I welcome the thrust of both the reports in terms of really concentrating on engaging young people. Tomlinson says in his report, with regard to the principle that he adopts:


 
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It is very important that we want to retain the young people in education for longer periods, with a broader education than we currently allow them so that they can fulfil their potential and realise their full capacities.

The other point to which I would like to refer in Tomlinson's report is on the quality of teaching. It states:

Tomlinson is referring to his paring down of the assessments referred to by other noble Lords. I recognise that the Government still intend to move somewhat in that direction, but not nearly so far as he intended. I would welcome hearing from the Minister whether he will give careful thought to whether there is no further that he can go in reducing the level of assessment of pupils from 14 to 19. As has been said, we may have the most tested pupils in Europe at least. Perhaps more should be done in that direction. However, I welcome the investment that the Government are making in teachers and supporting teachers better, so that they can work more effectively in the front line. The recent education Act frees teachers from some of the burden of bureaucracy that has prevented them being creative in engaging with young people.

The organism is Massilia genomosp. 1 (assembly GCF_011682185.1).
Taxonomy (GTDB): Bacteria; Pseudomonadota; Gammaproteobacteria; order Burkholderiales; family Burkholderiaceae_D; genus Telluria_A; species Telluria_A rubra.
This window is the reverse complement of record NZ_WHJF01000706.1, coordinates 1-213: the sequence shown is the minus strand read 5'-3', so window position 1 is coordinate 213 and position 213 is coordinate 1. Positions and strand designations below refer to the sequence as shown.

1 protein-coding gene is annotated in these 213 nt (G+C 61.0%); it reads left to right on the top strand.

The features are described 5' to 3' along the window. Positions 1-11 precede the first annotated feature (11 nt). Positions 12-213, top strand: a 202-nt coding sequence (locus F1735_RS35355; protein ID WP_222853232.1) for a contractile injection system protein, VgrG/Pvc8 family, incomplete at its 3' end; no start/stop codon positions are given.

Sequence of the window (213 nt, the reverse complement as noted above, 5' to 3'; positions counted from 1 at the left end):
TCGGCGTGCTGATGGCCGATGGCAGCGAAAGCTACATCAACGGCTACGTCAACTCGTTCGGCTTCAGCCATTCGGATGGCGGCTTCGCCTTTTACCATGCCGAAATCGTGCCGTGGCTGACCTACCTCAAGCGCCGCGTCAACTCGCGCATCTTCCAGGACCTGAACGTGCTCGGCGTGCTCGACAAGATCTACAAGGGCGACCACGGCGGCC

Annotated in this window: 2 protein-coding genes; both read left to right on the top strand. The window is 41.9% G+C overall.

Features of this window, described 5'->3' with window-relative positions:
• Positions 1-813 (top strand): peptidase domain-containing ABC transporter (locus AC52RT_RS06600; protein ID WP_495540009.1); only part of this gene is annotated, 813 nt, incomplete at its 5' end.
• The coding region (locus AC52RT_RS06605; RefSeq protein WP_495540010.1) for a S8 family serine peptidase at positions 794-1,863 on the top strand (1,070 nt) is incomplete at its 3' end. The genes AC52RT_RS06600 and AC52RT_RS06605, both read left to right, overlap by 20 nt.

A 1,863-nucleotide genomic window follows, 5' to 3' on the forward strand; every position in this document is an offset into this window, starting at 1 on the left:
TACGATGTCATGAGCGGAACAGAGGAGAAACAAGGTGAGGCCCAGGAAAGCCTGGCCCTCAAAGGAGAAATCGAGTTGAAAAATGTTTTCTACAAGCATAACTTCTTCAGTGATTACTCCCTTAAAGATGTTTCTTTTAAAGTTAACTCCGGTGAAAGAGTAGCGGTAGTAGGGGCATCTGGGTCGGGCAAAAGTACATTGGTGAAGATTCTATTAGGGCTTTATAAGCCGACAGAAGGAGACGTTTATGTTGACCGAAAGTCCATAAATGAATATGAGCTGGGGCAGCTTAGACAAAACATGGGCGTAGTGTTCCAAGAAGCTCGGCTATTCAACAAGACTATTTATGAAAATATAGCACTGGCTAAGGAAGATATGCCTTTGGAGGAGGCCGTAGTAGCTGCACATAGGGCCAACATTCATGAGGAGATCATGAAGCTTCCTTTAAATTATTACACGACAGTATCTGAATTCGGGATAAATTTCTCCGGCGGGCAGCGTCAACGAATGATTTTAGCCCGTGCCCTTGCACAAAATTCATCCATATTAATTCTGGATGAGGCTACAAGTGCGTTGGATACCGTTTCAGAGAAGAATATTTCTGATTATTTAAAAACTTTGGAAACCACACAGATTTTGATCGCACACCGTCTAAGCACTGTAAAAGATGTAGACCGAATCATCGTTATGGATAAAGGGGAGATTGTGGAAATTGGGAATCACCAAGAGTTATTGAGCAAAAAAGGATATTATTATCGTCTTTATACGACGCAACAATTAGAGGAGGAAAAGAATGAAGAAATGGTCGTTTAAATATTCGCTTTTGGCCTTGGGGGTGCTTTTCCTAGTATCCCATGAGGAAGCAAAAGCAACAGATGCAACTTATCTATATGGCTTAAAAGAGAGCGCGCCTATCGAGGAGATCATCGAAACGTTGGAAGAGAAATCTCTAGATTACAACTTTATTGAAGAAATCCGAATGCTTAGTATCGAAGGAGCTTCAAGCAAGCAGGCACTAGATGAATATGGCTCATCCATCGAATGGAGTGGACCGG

I shall refer briefly to the Government's report. Under the heading:

it states:

I bear in mind what my noble friend Lord Northbourne said on that but, on the face of it, I warmly welcome it, so long as it is of good quality. I note what the Social Exclusion Unit's recent report, Transitions, states about socially excluded young people—that those in the poorest areas tend to have a short-term view of life. I very well see that a young person in school might not see the point of it. To have one day a week in a workplace can really motivate them to continue in their studies and develop basic skills at least before they leave. We have far too many people who are functionally illiterate, so I welcome the Government's response.